On Thursday morning at 8:30 am in Ballroom 6 C of the San Diego Convention Center, we will present a special workshop in which key members of the ArcGIS product team will demonstrate key concepts and capabilities of web maps. We will provide demonstrations to help you envision how you can effectively apply web maps in your own work.
Presenters include: Clint Brown, Lauren Rosenshein Bennett, Craig McCabe, Jim Herries, Daniel Siegel, Scott Oppmann, and Allen Carroll.
There is a simple implementation pattern that will enable you to reach broad audiences with your web maps. We want to share these best practices with you.
This week at the Esri User Conference, Esri has announced and is demonstrating the new ArcGIS system and what its implications are for our user community. If you are a long-time user of ArcGIS, you may think of ArcGIS as a series of software programs and tools that you use to get professional GIS work done. Yet as technology moves ahead, we invite you to consider an expanded vision of how the world works with geographic information, based around ArcGIS as a system.
You can think of the ArcGIS system as an infrastructure for making maps and geographic information available in a department, throughout an enterprise, between multiple organizations and communities of users, and out on to the web for anyone to access.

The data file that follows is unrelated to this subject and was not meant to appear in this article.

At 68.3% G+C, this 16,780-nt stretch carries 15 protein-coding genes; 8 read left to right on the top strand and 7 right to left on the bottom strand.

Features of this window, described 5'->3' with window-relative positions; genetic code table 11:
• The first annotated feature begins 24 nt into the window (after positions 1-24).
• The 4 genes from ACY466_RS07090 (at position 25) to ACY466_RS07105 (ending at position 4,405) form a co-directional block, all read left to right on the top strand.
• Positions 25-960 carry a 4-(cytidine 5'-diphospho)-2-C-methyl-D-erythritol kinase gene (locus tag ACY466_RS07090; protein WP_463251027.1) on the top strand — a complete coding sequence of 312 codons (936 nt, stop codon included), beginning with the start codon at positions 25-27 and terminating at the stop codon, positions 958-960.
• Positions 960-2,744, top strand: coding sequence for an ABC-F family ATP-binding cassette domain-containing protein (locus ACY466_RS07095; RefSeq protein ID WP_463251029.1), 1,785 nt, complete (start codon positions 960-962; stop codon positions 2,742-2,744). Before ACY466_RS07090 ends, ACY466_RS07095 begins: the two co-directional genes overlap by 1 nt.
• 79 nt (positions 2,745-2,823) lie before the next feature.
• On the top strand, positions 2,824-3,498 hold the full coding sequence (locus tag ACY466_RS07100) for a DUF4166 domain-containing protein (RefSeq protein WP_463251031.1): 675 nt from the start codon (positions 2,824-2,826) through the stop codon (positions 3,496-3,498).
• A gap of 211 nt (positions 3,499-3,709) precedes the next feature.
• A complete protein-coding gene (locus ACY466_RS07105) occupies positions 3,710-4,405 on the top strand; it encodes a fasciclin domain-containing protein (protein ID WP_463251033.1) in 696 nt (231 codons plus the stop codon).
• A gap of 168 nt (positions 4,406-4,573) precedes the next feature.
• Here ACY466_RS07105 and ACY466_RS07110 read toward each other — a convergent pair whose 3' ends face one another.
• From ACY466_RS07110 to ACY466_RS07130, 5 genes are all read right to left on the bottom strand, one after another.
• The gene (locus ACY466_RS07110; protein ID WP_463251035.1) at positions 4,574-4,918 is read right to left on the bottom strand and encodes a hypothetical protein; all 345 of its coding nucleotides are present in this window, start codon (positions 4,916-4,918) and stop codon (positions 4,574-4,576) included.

The most common way that we use to share geographic information is through the use of intelligent online maps. The maps that you make with ArcGIS both display information and put that information to work to support query, analysis, planning, and management. This is a key concept in ArcGIS: maps are both an end product of GIS work as well as a tool used in this work.
In his Plenary presentation this week, Jack Dangermond talked about the importance of ArcGIS Web Maps and their ability to provide geographic information access across browsers, smart phones and tablets, in Microsoft Office, and on desktops. He spoke about how, as GIS professionals, you create maps not just for displaying information but also for finding and understanding patterns and relationships, performing analysis and modeling to solve specific problems, for visualizing and tracking status, to enable data entry and compilation, to do GeoDesign, and to communicate your ideas, plans, and designs.
There is a simple implementation pattern that will enable you to reach broad audiences with your web maps. We want to share these best practices patterns with you.
Please join us for this important session if you are here in San Diego.